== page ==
The power of NAV rests in the ability to make real-time changes. For many, changes are done on a daily basis and just the thought of giving up this functionality can put a company in a tailspin. But, when it comes time for an upgrade or re-implementation of NAV, a development freeze is something you’ll want to plan for the good of your project and your system.
Like development freezes done during the initial build, it’s important to freeze the code to prevent working in a fluctuating system. An upgrade or reimplementation project requires the code between the old and new systems to be in sync. Freezing the live code stops the ability to make changes and while this sounds inconvenient, the ability to build and test the new system in a controlled environment will decrease the likelihood of broken functionality, saving you time and money down the road.
It’s best to plan for a full development freeze during an upgrade project. Throughout this time, the process of inputting or exporting data will remain the same and any changes required will wait until after the upgrade is complete. For a reimplementation, a freeze is typically instituted prior to training and acceptance testing and maintained through go live, with changes made to the code as needed to address testing results requiring refinement of the functionality to be ready for production.
Preparing for a development freeze requires communication and a partner who really has your back. They must be focused on protecting the integrity of the system along with your data, especially if you have a complex system with many users making changes frequently. The day a hold on development starts, both users and the development team will need to collaborate about appropriate updates and manage code changes appropriately to ensure the system is production ready.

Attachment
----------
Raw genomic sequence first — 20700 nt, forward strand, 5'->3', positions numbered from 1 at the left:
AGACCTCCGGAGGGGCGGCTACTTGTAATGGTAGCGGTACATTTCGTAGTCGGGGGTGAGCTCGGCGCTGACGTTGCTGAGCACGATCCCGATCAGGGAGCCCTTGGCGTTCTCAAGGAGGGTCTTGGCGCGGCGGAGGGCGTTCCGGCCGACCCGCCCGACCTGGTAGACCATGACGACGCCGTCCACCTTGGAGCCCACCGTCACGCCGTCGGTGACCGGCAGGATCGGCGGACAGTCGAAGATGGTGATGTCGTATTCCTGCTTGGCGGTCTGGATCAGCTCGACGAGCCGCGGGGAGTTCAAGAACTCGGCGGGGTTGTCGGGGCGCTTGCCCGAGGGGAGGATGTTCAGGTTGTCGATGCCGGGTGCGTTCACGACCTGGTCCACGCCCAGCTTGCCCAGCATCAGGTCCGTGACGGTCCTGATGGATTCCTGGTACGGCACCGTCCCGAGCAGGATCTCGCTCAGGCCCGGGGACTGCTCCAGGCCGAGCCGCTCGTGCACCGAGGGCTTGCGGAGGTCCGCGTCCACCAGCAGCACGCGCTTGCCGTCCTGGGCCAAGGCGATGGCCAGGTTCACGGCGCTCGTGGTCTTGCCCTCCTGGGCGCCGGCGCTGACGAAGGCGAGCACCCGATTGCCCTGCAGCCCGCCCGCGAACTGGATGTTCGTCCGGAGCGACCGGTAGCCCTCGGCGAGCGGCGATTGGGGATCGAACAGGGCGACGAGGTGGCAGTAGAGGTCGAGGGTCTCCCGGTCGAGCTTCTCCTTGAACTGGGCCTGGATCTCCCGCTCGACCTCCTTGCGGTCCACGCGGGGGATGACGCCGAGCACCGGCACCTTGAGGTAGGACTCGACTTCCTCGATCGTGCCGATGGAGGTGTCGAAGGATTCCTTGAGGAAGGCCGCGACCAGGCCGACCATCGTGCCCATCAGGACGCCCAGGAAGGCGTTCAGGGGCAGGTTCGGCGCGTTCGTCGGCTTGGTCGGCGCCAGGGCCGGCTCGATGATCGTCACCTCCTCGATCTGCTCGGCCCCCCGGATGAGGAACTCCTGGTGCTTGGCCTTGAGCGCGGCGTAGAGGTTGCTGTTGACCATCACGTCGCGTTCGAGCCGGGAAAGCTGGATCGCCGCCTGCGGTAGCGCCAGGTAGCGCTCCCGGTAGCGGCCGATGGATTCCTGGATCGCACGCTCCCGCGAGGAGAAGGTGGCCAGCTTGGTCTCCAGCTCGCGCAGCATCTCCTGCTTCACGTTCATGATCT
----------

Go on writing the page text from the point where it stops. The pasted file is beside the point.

To be successful, it really all comes down to change management. With a solid change management practice in place, you’ll be able to focus on the project while documenting new requirement requests so nothing gets lost in the process. Upon completion of the project, a determination will be made by you and your NAV partner if the new requirements should be pursued as a post-project endeavor. And, when change requests are actively managed verses responded to, you won’t find yourself distracted by requirements that may be unnecessary in a post-production world.
By sacrificing the ability to make day-to-day changes, you’ll be able to make the leap to current software and increased functionality. The sooner a development freeze can be set and the project started, the sooner you can get back to running your business and not worrying about your systems.